Airport check-in systems fail across the globe

A computer glitch leaves travelers waiting.

Nicholas Tufnell Associate Editor

A British Airways Airbus A320 just before landing at Heathrow.

Kent German/CNET

Major disruptions are being reported in airports around the world following the failure of computer check-in systems.

The mishap has struck some of the world's busiest airports, including London Heathrow, London Gatwick, Zurich, Melbourne, Johannesburg, Changi in Singapore and Reagan National Airport in Washington, according to The Telegraph and the BBC.

Amadeus Altea said that a network issue hit its software in the early hours of Thursday morning, disrupting some of its systems. According to its website, more than 124 airlines use Amadeus' technology.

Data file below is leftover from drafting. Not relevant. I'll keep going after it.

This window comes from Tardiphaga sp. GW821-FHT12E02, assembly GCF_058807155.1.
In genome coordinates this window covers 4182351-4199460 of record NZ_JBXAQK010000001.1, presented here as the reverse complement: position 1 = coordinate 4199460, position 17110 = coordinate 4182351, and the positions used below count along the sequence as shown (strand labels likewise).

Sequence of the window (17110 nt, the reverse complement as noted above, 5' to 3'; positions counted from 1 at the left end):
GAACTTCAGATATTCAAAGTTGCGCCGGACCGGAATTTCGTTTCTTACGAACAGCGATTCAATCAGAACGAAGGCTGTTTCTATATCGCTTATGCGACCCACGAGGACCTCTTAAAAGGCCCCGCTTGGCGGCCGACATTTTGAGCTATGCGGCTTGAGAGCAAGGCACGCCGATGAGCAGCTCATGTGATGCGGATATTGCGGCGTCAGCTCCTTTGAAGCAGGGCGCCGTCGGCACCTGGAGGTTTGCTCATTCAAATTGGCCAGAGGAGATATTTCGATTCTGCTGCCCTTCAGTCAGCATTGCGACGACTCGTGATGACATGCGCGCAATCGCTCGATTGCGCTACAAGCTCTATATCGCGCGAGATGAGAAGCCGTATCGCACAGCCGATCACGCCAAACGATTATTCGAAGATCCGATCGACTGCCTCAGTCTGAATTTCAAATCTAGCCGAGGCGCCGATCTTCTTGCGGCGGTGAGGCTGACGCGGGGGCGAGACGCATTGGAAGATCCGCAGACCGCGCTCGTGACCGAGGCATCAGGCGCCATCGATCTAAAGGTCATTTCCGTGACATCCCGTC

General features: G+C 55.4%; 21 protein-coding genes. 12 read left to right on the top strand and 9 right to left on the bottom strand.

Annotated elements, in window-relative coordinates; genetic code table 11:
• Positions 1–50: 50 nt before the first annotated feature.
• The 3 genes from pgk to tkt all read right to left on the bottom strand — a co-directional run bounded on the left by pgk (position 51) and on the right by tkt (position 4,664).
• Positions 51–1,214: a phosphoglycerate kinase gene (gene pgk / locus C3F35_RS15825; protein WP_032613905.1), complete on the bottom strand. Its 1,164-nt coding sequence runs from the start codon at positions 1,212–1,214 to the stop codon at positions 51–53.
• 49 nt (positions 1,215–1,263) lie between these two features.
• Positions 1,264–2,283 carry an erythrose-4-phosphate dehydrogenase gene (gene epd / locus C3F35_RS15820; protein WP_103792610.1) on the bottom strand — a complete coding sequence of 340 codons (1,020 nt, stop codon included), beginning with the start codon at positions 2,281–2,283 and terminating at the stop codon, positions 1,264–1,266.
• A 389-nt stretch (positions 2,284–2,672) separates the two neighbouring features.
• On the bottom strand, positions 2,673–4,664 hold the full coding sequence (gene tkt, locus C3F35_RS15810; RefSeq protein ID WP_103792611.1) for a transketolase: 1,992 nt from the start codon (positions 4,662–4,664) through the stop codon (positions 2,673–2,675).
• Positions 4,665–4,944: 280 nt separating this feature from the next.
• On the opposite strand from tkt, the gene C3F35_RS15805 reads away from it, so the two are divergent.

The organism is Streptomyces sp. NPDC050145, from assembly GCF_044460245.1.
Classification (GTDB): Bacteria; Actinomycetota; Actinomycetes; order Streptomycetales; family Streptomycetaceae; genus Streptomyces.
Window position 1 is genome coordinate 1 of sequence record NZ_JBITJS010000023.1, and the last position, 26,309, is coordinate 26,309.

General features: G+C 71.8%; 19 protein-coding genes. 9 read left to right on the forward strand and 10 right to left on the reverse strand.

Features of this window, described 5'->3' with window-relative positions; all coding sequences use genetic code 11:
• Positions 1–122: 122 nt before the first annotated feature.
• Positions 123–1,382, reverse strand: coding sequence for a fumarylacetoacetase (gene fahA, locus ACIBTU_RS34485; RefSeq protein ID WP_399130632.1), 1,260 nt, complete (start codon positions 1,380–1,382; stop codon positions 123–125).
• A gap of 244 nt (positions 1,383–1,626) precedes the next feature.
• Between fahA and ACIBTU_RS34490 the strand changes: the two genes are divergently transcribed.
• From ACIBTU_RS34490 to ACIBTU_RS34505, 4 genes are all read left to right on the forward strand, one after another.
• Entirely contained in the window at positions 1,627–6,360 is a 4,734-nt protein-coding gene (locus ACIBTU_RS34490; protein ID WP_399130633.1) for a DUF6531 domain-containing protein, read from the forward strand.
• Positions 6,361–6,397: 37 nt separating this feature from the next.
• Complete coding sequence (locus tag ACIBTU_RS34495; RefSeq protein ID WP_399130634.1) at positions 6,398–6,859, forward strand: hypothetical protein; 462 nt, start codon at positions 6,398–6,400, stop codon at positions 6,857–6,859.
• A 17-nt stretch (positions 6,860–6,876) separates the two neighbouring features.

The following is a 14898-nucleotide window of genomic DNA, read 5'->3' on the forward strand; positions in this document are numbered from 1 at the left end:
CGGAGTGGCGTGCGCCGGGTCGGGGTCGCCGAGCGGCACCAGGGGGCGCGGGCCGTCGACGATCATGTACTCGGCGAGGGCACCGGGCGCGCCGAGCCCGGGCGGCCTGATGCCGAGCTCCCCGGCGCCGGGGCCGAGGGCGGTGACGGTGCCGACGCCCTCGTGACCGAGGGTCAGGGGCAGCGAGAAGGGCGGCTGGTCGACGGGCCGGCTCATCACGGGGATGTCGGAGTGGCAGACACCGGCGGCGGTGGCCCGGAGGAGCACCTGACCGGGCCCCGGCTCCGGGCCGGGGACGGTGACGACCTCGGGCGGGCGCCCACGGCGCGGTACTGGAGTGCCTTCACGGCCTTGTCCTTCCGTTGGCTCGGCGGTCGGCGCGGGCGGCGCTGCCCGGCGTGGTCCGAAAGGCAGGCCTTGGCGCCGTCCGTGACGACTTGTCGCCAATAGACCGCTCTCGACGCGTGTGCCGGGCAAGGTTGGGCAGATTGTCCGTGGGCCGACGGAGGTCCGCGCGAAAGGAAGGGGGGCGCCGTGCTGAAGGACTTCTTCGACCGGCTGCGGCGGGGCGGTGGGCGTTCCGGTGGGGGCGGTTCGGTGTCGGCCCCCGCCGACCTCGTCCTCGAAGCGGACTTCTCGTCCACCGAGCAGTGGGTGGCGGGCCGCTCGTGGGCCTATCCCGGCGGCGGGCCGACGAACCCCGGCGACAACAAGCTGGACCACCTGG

"Amadeus technical teams took immediate action to identify the cause of the issue and restore services as quickly as possible," the company said in a statement. "That action is ongoing with services gradually being restored. Amadeus regrets any inconvenience caused to customers."

Heathrow Airport tweeted that a small number of airlines were experiencing problems across the world but that it was "working closely with them to solve the issue."

According to an Amadeus spokesperson, the issues were resolved late Thursday afternoon: "Amadeus can confirm that our systems are recovered and are now functioning normally."

Update, Sept. 28 at 4:00 p.m.: Adds additional Amadeus comment.